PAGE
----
Despite the conglomerated presentation, I enjoyed the flavors in this dish. I would love to create my own dish with similar ingredients, especially plantains and the enchilada-type sauce. From the top down:

  • plantains: delicious any way you prepare them, really.
  • black beans: see above. Can’t go wrong.
  • sweet potatoes & kale: yes, please.
  • Kashi 7 Whole Grain Pilaf: hearty, grainy. Might be better as a side dish.
  • amaranth polenta: worth making at home, since I love polenta. Yay for new grains!
  • spicy ancho sauce: tasty, reminiscent of the sauce on Amy’s enchiladas.
  • pumpkin seed garnish: very nice.

Kashi Mayan Harvest Bake

The verdict: tasty. Not sure I would purchase this if it had not been on sale. At least I have some new plantain ideas that don’t involve frying! With an apple for dessert, I’m full.

It’s B-A-N-A-N-A-S!

Vegan MoFo 2011 - Vegan Month of FoodDid you know that a machine has been invented with the sole purpose of turning your frozen bananas into frozen desserts? What specialty gadget will they think of next?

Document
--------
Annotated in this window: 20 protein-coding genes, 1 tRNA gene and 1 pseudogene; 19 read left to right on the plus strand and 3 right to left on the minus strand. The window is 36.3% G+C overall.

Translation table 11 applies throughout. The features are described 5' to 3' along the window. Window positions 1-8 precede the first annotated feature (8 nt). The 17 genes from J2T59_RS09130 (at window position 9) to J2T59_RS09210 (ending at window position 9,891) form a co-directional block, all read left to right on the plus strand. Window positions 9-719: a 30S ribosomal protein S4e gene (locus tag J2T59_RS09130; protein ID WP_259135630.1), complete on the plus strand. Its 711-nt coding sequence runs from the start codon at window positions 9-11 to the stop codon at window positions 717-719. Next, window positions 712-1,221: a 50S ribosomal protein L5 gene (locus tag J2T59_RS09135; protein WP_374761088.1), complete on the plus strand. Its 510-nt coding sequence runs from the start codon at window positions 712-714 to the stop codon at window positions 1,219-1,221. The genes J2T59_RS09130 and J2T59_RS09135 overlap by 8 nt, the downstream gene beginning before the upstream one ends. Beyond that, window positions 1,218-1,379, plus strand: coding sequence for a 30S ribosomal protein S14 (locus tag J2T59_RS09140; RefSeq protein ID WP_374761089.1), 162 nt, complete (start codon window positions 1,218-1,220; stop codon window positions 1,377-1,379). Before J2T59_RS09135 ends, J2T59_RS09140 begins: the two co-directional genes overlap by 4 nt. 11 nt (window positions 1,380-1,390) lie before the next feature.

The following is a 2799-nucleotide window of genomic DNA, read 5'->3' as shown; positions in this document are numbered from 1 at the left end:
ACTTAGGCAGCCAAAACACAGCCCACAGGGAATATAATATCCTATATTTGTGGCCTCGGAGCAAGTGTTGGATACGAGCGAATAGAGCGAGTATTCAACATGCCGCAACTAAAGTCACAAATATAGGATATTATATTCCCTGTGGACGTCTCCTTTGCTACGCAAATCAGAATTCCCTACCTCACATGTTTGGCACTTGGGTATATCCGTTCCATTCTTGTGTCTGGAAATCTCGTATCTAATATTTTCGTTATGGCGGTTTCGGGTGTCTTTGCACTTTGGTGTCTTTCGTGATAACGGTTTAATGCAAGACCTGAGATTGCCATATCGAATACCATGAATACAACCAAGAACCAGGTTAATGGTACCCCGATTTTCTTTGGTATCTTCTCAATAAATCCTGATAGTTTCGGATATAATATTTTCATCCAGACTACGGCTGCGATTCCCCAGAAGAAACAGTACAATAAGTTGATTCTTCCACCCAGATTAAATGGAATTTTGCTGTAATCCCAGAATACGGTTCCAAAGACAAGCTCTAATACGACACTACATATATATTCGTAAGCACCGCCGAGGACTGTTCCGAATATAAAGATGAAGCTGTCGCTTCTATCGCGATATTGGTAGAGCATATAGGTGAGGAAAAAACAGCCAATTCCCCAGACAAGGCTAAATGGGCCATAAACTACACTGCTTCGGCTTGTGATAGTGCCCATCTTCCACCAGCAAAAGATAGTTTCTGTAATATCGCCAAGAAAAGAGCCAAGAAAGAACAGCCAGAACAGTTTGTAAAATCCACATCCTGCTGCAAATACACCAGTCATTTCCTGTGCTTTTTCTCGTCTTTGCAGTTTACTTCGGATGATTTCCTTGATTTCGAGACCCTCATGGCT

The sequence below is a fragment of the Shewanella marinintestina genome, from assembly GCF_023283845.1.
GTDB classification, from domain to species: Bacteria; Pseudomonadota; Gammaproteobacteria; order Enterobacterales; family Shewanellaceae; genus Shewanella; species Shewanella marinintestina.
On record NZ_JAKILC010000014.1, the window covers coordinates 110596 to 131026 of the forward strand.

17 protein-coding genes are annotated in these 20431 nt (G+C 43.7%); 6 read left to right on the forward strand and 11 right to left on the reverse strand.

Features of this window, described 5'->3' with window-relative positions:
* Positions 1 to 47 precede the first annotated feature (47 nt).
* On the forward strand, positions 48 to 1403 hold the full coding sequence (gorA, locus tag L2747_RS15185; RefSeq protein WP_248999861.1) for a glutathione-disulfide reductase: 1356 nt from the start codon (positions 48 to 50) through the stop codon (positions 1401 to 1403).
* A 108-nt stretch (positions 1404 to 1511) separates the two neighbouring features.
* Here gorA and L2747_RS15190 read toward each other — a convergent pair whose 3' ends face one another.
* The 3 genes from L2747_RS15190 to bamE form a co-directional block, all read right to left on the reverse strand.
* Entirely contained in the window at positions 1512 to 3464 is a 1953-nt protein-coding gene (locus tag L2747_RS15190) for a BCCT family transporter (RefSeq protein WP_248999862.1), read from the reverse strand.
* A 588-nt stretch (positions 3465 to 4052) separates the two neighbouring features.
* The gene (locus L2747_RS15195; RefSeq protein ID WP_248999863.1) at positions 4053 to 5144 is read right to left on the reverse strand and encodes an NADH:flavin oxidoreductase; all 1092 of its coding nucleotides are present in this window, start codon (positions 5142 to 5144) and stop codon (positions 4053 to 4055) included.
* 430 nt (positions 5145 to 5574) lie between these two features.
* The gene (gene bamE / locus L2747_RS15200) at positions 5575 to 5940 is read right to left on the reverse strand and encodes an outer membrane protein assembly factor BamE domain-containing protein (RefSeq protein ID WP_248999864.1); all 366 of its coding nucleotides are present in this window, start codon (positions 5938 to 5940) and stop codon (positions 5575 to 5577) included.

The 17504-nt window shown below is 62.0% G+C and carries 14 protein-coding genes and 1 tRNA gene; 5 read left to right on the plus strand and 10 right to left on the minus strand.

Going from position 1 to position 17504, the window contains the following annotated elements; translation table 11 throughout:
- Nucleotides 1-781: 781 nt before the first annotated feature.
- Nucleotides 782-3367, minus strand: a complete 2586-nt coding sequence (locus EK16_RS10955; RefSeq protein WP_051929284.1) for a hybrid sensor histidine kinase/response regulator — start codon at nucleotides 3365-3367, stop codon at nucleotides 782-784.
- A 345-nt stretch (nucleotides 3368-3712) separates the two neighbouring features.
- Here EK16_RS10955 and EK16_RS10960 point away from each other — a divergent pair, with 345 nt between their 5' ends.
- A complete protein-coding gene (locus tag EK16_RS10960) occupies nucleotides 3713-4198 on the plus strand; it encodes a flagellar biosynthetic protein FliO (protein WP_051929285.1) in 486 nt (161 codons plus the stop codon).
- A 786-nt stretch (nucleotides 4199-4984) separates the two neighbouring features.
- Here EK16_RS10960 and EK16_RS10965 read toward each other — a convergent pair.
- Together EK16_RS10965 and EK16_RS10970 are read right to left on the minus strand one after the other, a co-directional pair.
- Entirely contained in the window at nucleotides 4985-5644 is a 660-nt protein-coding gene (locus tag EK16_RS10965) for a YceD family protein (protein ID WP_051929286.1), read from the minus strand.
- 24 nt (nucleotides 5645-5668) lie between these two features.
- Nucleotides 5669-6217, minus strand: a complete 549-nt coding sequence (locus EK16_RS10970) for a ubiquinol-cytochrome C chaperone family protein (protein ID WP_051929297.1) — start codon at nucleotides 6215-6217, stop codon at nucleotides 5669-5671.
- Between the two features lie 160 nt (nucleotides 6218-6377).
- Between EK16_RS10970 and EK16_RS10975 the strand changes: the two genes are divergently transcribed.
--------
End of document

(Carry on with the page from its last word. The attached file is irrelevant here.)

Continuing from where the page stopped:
[youtube]mwvTXNPuaRA[/youtube]

 

I’m all for this healthy idea, but I have a machine that does this already. It’s called a 13-year-old blender. I guess I’m not a specialty kitchen gadget kind of person.

brown smoothie

My blender made this oddly-colored smoothie many times last week. It has a base of frozen bananas and SoDelicious Vanilla coconut milk, plus kale, dark red cherries (or strawberries, I can’t remember), cocoa powder, and hemp oil. It tastes very much like a chocolate shake, has no refined sugar, and is completely kid-approved. Lance asked for it every day last week. We’ve been plowing through bananas like a herd of wild apes around here.

sausage muffin